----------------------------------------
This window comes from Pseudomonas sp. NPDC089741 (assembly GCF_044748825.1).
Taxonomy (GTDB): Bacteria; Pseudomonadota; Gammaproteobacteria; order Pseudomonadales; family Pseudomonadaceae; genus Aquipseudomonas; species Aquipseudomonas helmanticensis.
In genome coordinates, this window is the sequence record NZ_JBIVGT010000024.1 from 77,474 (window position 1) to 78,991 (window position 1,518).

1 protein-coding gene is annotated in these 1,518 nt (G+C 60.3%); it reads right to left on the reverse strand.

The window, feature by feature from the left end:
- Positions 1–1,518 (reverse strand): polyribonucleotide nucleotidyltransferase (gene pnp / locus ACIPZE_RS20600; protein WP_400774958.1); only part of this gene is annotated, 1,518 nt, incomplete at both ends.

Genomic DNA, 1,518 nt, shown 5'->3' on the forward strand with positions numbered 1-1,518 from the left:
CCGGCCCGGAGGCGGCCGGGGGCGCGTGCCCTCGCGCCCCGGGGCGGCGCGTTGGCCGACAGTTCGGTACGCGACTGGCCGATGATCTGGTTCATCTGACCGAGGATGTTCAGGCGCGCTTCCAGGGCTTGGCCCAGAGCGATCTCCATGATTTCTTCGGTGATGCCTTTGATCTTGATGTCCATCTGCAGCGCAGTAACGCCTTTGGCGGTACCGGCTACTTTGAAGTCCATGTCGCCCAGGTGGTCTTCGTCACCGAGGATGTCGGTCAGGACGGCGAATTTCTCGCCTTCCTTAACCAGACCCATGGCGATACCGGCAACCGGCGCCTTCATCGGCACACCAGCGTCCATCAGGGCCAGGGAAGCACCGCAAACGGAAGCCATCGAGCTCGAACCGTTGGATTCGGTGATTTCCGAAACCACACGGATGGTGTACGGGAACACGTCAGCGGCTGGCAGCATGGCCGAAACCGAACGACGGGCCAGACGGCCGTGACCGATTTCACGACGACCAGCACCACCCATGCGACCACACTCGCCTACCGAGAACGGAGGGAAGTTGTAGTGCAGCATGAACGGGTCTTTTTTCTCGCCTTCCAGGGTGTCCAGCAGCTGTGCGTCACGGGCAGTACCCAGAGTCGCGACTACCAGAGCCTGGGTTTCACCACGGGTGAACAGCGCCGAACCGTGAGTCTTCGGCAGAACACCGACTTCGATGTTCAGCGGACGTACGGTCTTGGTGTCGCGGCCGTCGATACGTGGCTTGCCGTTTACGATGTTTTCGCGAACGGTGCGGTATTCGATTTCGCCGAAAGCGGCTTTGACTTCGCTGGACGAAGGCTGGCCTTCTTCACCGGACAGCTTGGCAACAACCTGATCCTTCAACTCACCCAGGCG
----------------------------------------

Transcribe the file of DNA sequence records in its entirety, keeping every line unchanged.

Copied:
This window comes from Pseudomonas sp. NPDC089741 (assembly GCF_044748825.1).
Taxonomy (GTDB): Bacteria; Pseudomonadota; Gammaproteobacteria; order Pseudomonadales; family Pseudomonadaceae; genus Aquipseudomonas; species Aquipseudomonas helmanticensis.
In genome coordinates, this window is the sequence record NZ_JBIVGT010000024.1 from 77,474 (window position 1) to 78,991 (window position 1,518).

1 protein-coding gene is annotated in these 1,518 nt (G+C 60.3%); it reads right to left on the reverse strand.

The window, feature by feature from the left end:
- Positions 1–1,518 (reverse strand): polyribonucleotide nucleotidyltransferase (gene pnp / locus ACIPZE_RS20600; protein WP_400774958.1); only part of this gene is annotated, 1,518 nt, incomplete at both ends.

Genomic DNA, 1,518 nt, shown 5'->3' on the forward strand with positions numbered 1-1,518 from the left:
CCGGCCCGGAGGCGGCCGGGGGCGCGTGCCCTCGCGCCCCGGGGCGGCGCGTTGGCCGACAGTTCGGTACGCGACTGGCCGATGATCTGGTTCATCTGACCGAGGATGTTCAGGCGCGCTTCCAGGGCTTGGCCCAGAGCGATCTCCATGATTTCTTCGGTGATGCCTTTGATCTTGATGTCCATCTGCAGCGCAGTAACGCCTTTGGCGGTACCGGCTACTTTGAAGTCCATGTCGCCCAGGTGGTCTTCGTCACCGAGGATGTCGGTCAGGACGGCGAATTTCTCGCCTTCCTTAACCAGACCCATGGCGATACCGGCAACCGGCGCCTTCATCGGCACACCAGCGTCCATCAGGGCCAGGGAAGCACCGCAAACGGAAGCCATCGAGCTCGAACCGTTGGATTCGGTGATTTCCGAAACCACACGGATGGTGTACGGGAACACGTCAGCGGCTGGCAGCATGGCCGAAACCGAACGACGGGCCAGACGGCCGTGACCGATTTCACGACGACCAGCACCACCCATGCGACCACACTCGCCTACCGAGAACGGAGGGAAGTTGTAGTGCAGCATGAACGGGTCTTTTTTCTCGCCTTCCAGGGTGTCCAGCAGCTGTGCGTCACGGGCAGTACCCAGAGTCGCGACTACCAGAGCCTGGGTTTCACCACGGGTGAACAGCGCCGAACCGTGAGTCTTCGGCAGAACACCGACTTCGATGTTCAGCGGACGTACGGTCTTGGTGTCGCGGCCGTCGATACGTGGCTTGCCGTTTACGATGTTTTCGCGAACGGTGCGGTATTCGATTTCGCCGAAAGCGGCTTTGACTTCGCTGGACGAAGGCTGGCCTTCTTCACCGGACAGCTTGGCAACAACCTGATCCTTCAACTCACCCAGGCG